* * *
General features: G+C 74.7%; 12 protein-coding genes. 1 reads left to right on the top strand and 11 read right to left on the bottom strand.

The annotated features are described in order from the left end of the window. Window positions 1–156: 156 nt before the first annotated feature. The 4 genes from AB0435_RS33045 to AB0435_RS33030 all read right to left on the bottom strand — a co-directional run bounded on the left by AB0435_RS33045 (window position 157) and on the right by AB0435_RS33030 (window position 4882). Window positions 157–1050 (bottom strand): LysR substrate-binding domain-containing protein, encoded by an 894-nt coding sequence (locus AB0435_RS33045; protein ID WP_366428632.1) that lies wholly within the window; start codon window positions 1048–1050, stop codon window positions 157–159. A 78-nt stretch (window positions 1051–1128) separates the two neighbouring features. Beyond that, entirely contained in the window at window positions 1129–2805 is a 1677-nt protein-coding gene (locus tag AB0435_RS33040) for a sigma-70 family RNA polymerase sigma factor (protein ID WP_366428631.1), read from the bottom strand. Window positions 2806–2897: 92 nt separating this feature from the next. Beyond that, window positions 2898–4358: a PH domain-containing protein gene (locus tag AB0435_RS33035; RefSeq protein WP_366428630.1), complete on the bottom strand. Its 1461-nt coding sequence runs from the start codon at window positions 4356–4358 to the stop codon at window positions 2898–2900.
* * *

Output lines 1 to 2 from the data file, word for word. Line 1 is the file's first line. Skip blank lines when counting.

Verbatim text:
General features: G+C 74.7%; 12 protein-coding genes. 1 reads left to right on the top strand and 11 read right to left on the bottom strand.

The annotated features are described in order from the left end of the window. Window positions 1–156: 156 nt before the first annotated feature. The 4 genes from AB0435_RS33045 to AB0435_RS33030 all read right to left on the bottom strand — a co-directional run bounded on the left by AB0435_RS33045 (window position 157) and on the right by AB0435_RS33030 (window position 4882). Window positions 157–1050 (bottom strand): LysR substrate-binding domain-containing protein, encoded by an 894-nt coding sequence (locus AB0435_RS33045; protein ID WP_366428632.1) that lies wholly within the window; start codon window positions 1048–1050, stop codon window positions 157–159. A 78-nt stretch (window positions 1051–1128) separates the two neighbouring features. Beyond that, entirely contained in the window at window positions 1129–2805 is a 1677-nt protein-coding gene (locus tag AB0435_RS33040) for a sigma-70 family RNA polymerase sigma factor (protein ID WP_366428631.1), read from the bottom strand. Window positions 2806–2897: 92 nt separating this feature from the next. Beyond that, window positions 2898–4358: a PH domain-containing protein gene (locus tag AB0435_RS33035; RefSeq protein WP_366428630.1), complete on the bottom strand. Its 1461-nt coding sequence runs from the start codon at window positions 4356–4358 to the stop codon at window positions 2898–2900.